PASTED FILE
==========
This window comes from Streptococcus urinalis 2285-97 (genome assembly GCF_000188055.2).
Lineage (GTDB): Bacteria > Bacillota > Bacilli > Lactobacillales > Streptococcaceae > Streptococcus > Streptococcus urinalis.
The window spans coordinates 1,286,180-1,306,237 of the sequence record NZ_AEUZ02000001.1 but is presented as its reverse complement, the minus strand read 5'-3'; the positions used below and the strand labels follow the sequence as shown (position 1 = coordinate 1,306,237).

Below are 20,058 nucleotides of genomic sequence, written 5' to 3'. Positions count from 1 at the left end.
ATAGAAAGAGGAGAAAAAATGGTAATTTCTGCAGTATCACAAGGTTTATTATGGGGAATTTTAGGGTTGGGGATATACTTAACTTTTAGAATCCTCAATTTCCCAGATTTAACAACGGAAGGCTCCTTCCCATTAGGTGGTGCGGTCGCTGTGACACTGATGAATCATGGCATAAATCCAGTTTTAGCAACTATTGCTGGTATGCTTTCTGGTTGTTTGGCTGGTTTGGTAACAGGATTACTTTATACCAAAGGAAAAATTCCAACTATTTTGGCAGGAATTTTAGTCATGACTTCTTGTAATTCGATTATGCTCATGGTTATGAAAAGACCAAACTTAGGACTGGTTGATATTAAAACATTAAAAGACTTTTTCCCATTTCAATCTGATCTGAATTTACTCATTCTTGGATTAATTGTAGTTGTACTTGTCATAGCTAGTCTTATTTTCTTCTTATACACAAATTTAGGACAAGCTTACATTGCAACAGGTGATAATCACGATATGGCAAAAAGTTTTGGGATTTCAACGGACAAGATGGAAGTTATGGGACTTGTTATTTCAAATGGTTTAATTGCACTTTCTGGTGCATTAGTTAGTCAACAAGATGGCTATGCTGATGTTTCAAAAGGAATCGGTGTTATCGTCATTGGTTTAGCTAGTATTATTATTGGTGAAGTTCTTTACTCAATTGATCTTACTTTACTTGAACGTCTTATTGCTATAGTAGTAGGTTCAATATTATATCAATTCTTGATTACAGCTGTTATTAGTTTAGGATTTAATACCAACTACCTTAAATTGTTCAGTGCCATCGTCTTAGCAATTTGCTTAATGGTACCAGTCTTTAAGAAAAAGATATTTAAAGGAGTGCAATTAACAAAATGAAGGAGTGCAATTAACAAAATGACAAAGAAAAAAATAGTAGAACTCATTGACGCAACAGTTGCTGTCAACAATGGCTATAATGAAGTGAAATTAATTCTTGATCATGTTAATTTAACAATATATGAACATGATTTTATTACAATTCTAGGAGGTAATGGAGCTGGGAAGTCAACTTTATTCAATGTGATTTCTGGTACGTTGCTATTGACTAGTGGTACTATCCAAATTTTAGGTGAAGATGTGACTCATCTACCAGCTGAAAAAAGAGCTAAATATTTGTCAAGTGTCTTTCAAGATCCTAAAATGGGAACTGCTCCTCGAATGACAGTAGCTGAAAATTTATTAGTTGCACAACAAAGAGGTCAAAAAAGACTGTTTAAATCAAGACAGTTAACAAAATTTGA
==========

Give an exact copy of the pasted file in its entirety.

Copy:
This window comes from Streptococcus urinalis 2285-97 (genome assembly GCF_000188055.2).
Lineage (GTDB): Bacteria > Bacillota > Bacilli > Lactobacillales > Streptococcaceae > Streptococcus > Streptococcus urinalis.
The window spans coordinates 1,286,180-1,306,237 of the sequence record NZ_AEUZ02000001.1 but is presented as its reverse complement, the minus strand read 5'-3'; the positions used below and the strand labels follow the sequence as shown (position 1 = coordinate 1,306,237).

Below are 20,058 nucleotides of genomic sequence, written 5' to 3'. Positions count from 1 at the left end.
ATAGAAAGAGGAGAAAAAATGGTAATTTCTGCAGTATCACAAGGTTTATTATGGGGAATTTTAGGGTTGGGGATATACTTAACTTTTAGAATCCTCAATTTCCCAGATTTAACAACGGAAGGCTCCTTCCCATTAGGTGGTGCGGTCGCTGTGACACTGATGAATCATGGCATAAATCCAGTTTTAGCAACTATTGCTGGTATGCTTTCTGGTTGTTTGGCTGGTTTGGTAACAGGATTACTTTATACCAAAGGAAAAATTCCAACTATTTTGGCAGGAATTTTAGTCATGACTTCTTGTAATTCGATTATGCTCATGGTTATGAAAAGACCAAACTTAGGACTGGTTGATATTAAAACATTAAAAGACTTTTTCCCATTTCAATCTGATCTGAATTTACTCATTCTTGGATTAATTGTAGTTGTACTTGTCATAGCTAGTCTTATTTTCTTCTTATACACAAATTTAGGACAAGCTTACATTGCAACAGGTGATAATCACGATATGGCAAAAAGTTTTGGGATTTCAACGGACAAGATGGAAGTTATGGGACTTGTTATTTCAAATGGTTTAATTGCACTTTCTGGTGCATTAGTTAGTCAACAAGATGGCTATGCTGATGTTTCAAAAGGAATCGGTGTTATCGTCATTGGTTTAGCTAGTATTATTATTGGTGAAGTTCTTTACTCAATTGATCTTACTTTACTTGAACGTCTTATTGCTATAGTAGTAGGTTCAATATTATATCAATTCTTGATTACAGCTGTTATTAGTTTAGGATTTAATACCAACTACCTTAAATTGTTCAGTGCCATCGTCTTAGCAATTTGCTTAATGGTACCAGTCTTTAAGAAAAAGATATTTAAAGGAGTGCAATTAACAAAATGAAGGAGTGCAATTAACAAAATGACAAAGAAAAAAATAGTAGAACTCATTGACGCAACAGTTGCTGTCAACAATGGCTATAATGAAGTGAAATTAATTCTTGATCATGTTAATTTAACAATATATGAACATGATTTTATTACAATTCTAGGAGGTAATGGAGCTGGGAAGTCAACTTTATTCAATGTGATTTCTGGTACGTTGCTATTGACTAGTGGTACTATCCAAATTTTAGGTGAAGATGTGACTCATCTACCAGCTGAAAAAAGAGCTAAATATTTGTCAAGTGTCTTTCAAGATCCTAAAATGGGAACTGCTCCTCGAATGACAGTAGCTGAAAATTTATTAGTTGCACAACAAAGAGGTCAAAAAAGACTGTTTAAATCAAGACAGTTAACAAAATTTGA